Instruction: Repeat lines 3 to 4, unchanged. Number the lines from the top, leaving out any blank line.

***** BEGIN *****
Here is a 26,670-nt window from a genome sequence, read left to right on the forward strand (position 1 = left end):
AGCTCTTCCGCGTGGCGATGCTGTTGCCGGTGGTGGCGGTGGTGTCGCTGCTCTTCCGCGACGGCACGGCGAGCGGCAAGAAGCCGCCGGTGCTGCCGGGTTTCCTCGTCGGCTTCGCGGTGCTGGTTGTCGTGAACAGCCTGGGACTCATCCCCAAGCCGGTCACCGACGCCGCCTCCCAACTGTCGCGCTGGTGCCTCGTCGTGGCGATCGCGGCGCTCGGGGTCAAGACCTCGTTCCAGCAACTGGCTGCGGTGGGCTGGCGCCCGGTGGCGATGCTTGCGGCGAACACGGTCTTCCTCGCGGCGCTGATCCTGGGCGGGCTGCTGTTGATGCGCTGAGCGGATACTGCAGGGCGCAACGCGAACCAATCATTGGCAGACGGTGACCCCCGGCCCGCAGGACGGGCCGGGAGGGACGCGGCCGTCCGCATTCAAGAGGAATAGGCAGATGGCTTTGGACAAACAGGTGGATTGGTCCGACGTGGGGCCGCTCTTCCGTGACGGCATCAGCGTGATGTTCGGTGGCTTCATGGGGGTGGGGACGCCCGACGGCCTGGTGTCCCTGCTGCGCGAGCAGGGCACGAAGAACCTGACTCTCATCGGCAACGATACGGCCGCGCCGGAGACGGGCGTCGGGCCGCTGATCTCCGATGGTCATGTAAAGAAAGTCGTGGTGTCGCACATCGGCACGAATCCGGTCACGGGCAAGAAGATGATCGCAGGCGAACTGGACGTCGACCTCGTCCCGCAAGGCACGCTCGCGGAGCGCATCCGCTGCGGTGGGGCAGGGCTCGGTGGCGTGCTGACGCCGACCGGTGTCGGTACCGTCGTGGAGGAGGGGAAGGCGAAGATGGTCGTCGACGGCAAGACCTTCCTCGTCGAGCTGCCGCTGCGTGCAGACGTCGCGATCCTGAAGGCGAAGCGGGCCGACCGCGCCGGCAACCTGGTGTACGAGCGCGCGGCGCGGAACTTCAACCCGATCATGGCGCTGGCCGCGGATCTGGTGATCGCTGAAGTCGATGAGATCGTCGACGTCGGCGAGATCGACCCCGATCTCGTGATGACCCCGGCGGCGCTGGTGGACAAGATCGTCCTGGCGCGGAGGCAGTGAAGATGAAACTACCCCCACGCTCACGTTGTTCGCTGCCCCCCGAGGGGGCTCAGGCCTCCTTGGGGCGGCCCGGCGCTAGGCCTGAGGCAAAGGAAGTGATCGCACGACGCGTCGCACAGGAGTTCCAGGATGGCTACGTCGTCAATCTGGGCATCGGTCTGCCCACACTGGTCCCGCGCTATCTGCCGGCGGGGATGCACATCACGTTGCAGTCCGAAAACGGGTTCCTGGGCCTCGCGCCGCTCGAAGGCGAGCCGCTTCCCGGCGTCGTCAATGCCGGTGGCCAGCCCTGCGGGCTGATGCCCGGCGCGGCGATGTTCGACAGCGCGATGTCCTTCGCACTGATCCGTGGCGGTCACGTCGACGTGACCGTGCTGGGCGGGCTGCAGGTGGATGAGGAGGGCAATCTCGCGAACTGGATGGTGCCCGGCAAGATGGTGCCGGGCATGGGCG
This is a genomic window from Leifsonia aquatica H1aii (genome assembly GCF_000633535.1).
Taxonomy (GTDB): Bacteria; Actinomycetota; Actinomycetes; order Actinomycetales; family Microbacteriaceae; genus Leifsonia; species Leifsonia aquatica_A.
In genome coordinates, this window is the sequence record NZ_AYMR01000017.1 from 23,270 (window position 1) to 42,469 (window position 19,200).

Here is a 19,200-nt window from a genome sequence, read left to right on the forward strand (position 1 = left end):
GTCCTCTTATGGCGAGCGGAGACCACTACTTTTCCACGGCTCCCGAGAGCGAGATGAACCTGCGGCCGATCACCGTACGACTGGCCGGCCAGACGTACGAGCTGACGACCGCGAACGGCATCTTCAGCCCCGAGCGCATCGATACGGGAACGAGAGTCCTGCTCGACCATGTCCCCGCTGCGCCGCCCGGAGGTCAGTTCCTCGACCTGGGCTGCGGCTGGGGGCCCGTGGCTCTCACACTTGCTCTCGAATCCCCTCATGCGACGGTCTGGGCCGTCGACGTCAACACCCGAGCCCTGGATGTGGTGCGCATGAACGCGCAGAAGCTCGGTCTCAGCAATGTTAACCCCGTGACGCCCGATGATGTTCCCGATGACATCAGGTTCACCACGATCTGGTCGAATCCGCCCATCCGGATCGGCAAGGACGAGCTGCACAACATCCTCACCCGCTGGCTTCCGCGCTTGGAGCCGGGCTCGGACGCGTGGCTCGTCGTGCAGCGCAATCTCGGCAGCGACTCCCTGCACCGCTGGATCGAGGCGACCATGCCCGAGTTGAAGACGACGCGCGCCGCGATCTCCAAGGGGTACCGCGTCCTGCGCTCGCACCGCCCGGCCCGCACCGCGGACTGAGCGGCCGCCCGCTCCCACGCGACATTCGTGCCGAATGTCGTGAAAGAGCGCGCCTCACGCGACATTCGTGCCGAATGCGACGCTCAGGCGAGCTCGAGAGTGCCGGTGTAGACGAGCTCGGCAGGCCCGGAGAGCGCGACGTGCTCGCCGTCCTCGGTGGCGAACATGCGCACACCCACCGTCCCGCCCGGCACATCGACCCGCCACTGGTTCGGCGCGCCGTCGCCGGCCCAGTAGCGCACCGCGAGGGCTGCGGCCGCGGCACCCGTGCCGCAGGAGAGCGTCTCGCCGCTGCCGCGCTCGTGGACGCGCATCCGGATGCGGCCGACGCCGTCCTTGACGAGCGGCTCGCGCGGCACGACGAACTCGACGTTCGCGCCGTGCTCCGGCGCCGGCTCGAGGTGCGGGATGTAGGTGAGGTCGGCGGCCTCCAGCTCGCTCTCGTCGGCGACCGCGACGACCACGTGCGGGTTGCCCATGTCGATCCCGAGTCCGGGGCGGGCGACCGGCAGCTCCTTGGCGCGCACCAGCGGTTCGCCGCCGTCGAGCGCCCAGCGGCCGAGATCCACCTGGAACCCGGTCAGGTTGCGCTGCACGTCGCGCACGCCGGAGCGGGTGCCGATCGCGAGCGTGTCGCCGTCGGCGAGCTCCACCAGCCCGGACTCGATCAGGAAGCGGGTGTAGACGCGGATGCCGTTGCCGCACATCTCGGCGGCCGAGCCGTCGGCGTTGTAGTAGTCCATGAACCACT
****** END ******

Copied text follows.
This is a genomic window from Leifsonia aquatica H1aii (genome assembly GCF_000633535.1).
Taxonomy (GTDB): Bacteria; Actinomycetota; Actinomycetes; order Actinomycetales; family Microbacteriaceae; genus Leifsonia; species Leifsonia aquatica_A.